Network Analysis


  • jimi adams, University of Colorado Denver

This workshop will be offered in an online video format.

Social network analysis (SNA) is an increasingly used perspective for describing and modeling the relationships between social actors. This course will lay the groundwork behind social network analysis (SNA) from conceptual, mathematical, empirical and computational perspectives. This approach will draw from the rich multidisciplinary history that has shaped the field's development - incorporating perspectives from sociology to physics, math to public health.

SNA differs from other analytic perspectives in ways that require unique strategies for data collection, storage, descriptive and statistical analysis. The course will address each of these by sampling from a range of the most commonly used analytic concepts, and demonstrate their empirical applications, and computation (primarily in R). Those concepts will be presented around two organizing principles: (1) the two primary theoretical frameworks researchers employ to capture different reasons we think networks matter; and (2) how each class of measures can be applied across different units of analysis: individuals, groups and 'whole' networks. Within the course we will address topics including data collection, representation, ego-network composition, social balance, distance, density, centrality, bipartite (two-mode) networks, clustering, group cohesion, equivalence & social roles, along with an introduction to statistical models (e.g., ergm/p* and SABM). While by no means exhaustive, this introduction will provide the tools with which participants will be equipped to dig deeper into SNA on their own.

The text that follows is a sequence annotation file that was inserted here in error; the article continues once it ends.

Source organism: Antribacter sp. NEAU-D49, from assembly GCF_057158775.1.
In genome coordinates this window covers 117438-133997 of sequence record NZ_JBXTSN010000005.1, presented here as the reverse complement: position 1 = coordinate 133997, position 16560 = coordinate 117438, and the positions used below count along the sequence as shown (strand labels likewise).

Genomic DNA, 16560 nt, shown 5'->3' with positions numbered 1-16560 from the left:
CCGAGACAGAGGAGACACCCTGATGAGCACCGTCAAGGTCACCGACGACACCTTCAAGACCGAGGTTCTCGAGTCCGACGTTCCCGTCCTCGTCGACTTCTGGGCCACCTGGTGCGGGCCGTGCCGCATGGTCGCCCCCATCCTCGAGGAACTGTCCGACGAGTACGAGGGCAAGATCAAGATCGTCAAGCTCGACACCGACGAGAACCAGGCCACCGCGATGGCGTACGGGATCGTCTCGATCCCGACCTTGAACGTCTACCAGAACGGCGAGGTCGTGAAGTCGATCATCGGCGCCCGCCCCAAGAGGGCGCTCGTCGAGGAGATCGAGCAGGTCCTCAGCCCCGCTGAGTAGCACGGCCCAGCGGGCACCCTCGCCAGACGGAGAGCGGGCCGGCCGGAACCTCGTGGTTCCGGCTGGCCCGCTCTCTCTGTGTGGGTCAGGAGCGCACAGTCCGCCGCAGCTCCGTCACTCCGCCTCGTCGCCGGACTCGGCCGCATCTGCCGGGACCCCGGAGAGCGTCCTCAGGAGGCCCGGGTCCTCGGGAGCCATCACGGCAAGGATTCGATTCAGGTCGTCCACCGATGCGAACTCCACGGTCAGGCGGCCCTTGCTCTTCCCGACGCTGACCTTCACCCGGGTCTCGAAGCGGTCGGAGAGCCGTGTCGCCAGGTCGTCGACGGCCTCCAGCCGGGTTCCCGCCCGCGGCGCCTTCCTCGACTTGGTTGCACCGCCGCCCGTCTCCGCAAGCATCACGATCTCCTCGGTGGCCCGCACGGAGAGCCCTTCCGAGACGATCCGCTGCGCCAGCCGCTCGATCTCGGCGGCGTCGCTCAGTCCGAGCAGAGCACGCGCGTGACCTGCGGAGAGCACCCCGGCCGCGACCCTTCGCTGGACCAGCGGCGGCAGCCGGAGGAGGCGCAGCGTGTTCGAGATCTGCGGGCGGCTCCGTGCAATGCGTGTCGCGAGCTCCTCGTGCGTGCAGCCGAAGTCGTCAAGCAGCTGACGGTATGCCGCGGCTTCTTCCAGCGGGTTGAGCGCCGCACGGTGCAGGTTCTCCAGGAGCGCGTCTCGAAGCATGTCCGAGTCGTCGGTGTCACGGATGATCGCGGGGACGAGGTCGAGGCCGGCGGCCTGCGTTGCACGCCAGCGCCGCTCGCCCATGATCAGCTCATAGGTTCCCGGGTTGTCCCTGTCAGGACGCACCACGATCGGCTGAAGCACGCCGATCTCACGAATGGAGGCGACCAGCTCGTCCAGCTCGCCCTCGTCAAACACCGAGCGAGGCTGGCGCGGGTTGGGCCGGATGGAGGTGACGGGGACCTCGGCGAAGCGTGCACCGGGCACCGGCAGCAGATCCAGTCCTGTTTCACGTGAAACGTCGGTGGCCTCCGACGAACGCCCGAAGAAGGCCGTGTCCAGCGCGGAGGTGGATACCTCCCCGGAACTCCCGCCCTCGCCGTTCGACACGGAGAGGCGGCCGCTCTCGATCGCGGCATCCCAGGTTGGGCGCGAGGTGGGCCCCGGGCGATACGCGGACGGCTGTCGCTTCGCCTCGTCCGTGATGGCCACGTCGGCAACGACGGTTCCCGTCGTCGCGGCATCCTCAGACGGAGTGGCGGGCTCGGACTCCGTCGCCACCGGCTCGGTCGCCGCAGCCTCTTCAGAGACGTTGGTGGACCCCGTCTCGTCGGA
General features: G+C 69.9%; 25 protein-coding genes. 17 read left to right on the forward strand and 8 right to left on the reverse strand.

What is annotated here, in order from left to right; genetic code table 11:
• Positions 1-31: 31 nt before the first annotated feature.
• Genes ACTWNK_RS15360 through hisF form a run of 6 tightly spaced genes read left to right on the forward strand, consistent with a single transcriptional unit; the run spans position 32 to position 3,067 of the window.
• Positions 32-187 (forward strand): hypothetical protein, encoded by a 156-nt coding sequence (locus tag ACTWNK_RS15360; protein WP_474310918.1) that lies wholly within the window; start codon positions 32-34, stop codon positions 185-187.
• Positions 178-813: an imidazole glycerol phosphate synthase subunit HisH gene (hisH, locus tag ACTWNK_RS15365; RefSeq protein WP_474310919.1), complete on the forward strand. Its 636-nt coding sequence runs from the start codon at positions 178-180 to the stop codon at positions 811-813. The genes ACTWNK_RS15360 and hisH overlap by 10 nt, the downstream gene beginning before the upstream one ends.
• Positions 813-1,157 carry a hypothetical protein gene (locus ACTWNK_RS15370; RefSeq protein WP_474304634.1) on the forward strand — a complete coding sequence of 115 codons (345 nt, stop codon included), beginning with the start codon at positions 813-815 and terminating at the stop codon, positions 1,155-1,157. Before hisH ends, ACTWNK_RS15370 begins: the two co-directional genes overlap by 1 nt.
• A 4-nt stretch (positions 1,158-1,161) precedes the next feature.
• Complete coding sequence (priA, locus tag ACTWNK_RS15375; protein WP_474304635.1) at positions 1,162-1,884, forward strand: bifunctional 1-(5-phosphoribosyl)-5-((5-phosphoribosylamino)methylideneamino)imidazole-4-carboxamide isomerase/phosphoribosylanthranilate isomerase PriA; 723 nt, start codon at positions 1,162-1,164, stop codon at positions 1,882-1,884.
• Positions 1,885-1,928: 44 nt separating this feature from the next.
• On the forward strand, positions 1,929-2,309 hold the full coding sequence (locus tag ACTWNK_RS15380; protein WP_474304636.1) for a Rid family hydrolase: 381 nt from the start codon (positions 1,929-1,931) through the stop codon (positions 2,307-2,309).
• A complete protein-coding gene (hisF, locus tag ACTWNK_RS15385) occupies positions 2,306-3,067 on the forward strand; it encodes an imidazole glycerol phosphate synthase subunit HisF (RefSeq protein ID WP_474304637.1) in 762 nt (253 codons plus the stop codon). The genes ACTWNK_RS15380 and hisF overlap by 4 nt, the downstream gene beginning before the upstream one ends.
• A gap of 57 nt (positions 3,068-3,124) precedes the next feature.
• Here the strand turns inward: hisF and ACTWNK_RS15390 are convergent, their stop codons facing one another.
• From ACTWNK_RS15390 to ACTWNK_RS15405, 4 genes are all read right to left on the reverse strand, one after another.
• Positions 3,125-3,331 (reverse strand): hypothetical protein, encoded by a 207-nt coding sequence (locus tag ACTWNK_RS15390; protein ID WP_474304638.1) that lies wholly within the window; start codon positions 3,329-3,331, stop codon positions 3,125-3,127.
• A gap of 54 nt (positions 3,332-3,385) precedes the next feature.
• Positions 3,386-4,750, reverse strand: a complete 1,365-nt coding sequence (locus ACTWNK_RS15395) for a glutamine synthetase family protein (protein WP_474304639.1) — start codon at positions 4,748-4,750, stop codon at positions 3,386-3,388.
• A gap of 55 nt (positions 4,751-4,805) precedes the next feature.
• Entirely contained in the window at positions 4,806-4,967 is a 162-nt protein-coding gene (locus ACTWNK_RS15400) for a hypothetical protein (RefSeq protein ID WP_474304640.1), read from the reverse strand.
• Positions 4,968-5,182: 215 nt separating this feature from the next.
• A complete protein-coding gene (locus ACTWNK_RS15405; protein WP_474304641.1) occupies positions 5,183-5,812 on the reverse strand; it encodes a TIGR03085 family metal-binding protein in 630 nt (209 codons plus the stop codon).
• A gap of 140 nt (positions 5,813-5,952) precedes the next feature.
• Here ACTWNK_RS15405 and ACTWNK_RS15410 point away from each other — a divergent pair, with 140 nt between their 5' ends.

Please note: While we will introduce statistical models in this course, (e.g., erg/p*, SAB models) they are the focus of the advanced 5-day workshop offered by ICPSR. We will devote more of our attention in this class to whole sociometric network analysis, not ego networks; though those will make an occasional appearance.

Software: All analyses in this course will be conducted in R (using the igraph and statnet packages), with no assumed prior experience with R required.

Registration Fee: Members = $1,500; Non-members = $3,000

Tags: networks, network analysis

Course Sections

Section 1

Location: Online -- Video format,

Date(s): May 18 - May 22

Time: 9:00 AM - 5:00 PM


  • jimi adams, University of Colorado Denver